“The Beautiful Misfits” by Susan Reinhardt

The Beautiful Misfits is a fascinating look into three distinct industries: television journalism, luxury cosmetics sales, and addiction rehabilitation. In each world, we learn that everyone is pushing something, whether information with an agenda, unrealistic standards of perfection, drugs and alcohol, or freedom from the same.

Reinhardt’s protagonist, Josette “Josie” Nickels, ruminates on the opioid crisis:

 Isn’t that what typically fanned the flames? Telling the soccer player who broke his shin that an Oxycontin or Percocet every four hours would relieve the pain? And two refills later that soccer player taking them every two hours to relive the high. Until the dose is doubled, tripled, and addiction plants its roots.

Within the first few pages of the book, the reader learns that Josie is the mother of a drug-addicted son, Finley, whom she spends the rest of the book trying to save. Josie fortifies herself with tequila shots before going on-air as an Atlanta news anchor reporting on the arrest of a drug dealer for the heroin-overdose death of her son’s girlfriend. Is this lack of self-awareness in the character about her alcoholism a story flaw, or written ironically? We read on to find out.

Then, at the bottom of page four, the writer breaks the famous dictum taught in Writing 101: Show, don’t tell.

“…what she said next, those eighty-four seconds of spewing her business like a Baptist at altar call, went viral. And that virus snuffed out her Emmy-winning ride.”

Then we skip to One Year Later. Wait. What? What did she say on-air? Oh, we’ll find out, more than halfway through the book, part of what she said that caused the narrator to lose her job, her self-respect, and her son Finley, but the final revelation of those catastrophic moments of chaos comes almost three-quarters of the way through the story-much too late to deliver the intended impact, IMHO.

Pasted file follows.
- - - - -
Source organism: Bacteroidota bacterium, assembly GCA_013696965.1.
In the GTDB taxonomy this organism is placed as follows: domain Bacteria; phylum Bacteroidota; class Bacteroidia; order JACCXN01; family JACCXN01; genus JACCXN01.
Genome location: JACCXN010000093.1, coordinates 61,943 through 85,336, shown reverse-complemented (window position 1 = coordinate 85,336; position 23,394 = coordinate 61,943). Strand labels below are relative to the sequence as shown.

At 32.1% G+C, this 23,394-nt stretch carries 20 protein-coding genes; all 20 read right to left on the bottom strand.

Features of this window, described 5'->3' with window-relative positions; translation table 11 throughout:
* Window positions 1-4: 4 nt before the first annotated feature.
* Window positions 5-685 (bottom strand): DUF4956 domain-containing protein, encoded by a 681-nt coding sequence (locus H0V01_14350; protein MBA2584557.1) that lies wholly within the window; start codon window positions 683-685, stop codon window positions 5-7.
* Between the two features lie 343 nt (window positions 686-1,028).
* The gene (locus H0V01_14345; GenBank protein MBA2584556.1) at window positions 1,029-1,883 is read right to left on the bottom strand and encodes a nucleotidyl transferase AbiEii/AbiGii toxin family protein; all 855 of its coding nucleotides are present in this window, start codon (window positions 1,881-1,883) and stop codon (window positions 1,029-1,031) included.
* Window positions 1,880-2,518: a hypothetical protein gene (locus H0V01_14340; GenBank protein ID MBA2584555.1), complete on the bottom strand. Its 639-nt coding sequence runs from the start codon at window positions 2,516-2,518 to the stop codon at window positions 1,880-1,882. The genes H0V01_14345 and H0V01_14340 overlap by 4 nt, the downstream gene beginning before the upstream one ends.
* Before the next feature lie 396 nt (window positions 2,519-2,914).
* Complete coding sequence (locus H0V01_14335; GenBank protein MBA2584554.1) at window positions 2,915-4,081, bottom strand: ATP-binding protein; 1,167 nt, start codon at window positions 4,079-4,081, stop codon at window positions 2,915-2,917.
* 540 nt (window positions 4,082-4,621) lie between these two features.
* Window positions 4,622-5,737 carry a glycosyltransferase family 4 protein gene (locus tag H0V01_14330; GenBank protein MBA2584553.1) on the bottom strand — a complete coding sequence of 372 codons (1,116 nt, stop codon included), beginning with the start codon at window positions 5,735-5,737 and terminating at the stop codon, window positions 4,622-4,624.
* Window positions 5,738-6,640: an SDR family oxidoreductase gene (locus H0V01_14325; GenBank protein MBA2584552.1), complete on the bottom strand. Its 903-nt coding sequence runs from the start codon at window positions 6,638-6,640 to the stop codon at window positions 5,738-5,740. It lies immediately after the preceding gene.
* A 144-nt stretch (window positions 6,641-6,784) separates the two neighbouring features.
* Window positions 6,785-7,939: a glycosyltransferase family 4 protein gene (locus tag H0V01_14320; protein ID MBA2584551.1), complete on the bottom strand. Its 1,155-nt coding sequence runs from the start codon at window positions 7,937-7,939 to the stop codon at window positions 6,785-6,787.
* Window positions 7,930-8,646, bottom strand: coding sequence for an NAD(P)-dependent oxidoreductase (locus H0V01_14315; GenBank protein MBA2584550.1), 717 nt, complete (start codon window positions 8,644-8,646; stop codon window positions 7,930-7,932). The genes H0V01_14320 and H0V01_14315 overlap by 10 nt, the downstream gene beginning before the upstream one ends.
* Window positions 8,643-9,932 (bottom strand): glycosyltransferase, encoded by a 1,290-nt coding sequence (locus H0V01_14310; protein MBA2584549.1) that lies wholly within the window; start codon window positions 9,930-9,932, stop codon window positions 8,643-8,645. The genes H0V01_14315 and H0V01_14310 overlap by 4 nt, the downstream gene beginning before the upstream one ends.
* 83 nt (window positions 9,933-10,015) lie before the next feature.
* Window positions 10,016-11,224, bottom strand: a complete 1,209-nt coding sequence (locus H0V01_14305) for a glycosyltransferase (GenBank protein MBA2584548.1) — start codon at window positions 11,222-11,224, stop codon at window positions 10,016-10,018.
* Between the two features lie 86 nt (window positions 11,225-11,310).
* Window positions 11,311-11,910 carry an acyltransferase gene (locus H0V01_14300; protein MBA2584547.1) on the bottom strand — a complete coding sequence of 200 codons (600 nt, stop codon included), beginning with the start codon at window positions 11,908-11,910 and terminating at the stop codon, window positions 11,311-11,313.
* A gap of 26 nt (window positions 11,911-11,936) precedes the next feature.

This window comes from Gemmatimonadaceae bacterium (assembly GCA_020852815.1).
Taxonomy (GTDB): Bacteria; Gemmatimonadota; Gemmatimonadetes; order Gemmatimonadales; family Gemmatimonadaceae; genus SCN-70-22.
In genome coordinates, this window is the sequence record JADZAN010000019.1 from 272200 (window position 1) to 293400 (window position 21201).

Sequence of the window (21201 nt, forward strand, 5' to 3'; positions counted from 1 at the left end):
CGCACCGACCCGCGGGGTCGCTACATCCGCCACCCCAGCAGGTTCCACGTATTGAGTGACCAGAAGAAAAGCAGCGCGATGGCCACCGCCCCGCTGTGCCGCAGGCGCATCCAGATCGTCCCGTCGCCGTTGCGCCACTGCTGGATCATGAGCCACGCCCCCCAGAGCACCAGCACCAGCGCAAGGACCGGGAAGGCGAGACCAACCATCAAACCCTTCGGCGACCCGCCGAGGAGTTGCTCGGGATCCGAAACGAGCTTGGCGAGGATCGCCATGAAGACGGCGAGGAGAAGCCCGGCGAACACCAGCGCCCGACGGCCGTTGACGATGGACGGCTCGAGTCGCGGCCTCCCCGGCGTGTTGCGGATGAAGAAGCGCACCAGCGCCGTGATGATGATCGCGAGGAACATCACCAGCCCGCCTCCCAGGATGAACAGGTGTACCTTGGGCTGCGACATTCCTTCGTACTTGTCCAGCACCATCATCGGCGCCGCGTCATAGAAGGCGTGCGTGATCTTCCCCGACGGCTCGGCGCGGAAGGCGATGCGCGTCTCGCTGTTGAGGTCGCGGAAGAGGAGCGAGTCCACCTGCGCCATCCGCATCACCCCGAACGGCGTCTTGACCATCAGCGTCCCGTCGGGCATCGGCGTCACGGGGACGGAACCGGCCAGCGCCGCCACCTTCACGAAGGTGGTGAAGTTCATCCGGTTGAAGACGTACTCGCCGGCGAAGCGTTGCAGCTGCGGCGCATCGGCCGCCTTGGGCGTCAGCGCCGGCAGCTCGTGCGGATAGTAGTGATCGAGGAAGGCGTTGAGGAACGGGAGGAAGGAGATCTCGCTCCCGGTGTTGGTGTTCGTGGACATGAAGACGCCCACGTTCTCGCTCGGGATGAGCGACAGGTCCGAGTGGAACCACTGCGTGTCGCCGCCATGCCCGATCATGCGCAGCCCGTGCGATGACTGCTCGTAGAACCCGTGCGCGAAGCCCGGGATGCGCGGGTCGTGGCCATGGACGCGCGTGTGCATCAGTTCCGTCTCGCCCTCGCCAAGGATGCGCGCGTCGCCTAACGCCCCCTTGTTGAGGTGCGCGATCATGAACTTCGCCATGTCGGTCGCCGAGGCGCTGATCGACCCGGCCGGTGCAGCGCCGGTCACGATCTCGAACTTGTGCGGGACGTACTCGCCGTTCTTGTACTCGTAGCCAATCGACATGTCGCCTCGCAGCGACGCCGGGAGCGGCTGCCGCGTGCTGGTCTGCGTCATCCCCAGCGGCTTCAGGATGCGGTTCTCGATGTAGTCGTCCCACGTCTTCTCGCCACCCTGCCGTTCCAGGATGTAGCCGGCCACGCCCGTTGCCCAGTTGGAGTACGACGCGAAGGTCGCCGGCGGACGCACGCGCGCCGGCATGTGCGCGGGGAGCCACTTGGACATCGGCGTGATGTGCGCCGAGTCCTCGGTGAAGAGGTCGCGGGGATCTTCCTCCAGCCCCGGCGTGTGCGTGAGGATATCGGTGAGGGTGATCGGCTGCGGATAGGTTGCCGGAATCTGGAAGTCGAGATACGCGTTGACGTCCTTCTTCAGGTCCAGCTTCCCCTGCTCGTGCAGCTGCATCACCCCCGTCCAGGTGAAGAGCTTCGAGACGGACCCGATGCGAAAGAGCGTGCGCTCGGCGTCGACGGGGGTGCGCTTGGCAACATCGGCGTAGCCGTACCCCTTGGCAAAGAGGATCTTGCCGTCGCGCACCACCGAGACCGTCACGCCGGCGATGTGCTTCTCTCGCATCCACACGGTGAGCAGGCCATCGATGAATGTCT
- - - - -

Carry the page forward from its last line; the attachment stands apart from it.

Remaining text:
As the narrator asks, “…aren’t most women, even decent and caring women, allowed one teensy nervous breakdown?” Some of the most appealing aspects of the book are Josie’s struggle to limit herself to just one. That she does so with humor and grace is another.

Josie starts a new life as a cosmetic artist at Brigman’s Department Store in Asheville, where she suffers enough abuse at the hands of her customers, co-workers, mother, ex-husband Frank, and son to qualify her for instant martyrdom. We worry with her about Finley’s whereabouts and condition (is he or isn’t he using?) and we’re definitely convinced of her unconditional love as she navigates the murky waters of providing financial and emotional support for him without enabling his addiction.

Though many are, not everyone in Josie’s life is terrible to her. There’s Ruby, the mantra-chanting nanny who cares for Dottie, Josie’s special-needs daughter; and friends Megan and Monica from the store, who provide wine-soaked girls-night-out fun. Then there’s POG, the devastatingly handsome director of Vintage Crazy Resort and Rehab, with whom Josie may or may not have slept in the past and may or may not want to now. (She can’t remember due to blackout drinking, and he’s not talking.)

Susan Reinhardt

Will Josie overcome her dependance on alcohol? Will Finley survive the nightmare world of drug addiction? Will Josie and POG remain just friends or find happiness together in a vintage trailer on a hillside or a tropical island?  Whatever the outcome, the reader will care deeply about these “beautiful misfits.”

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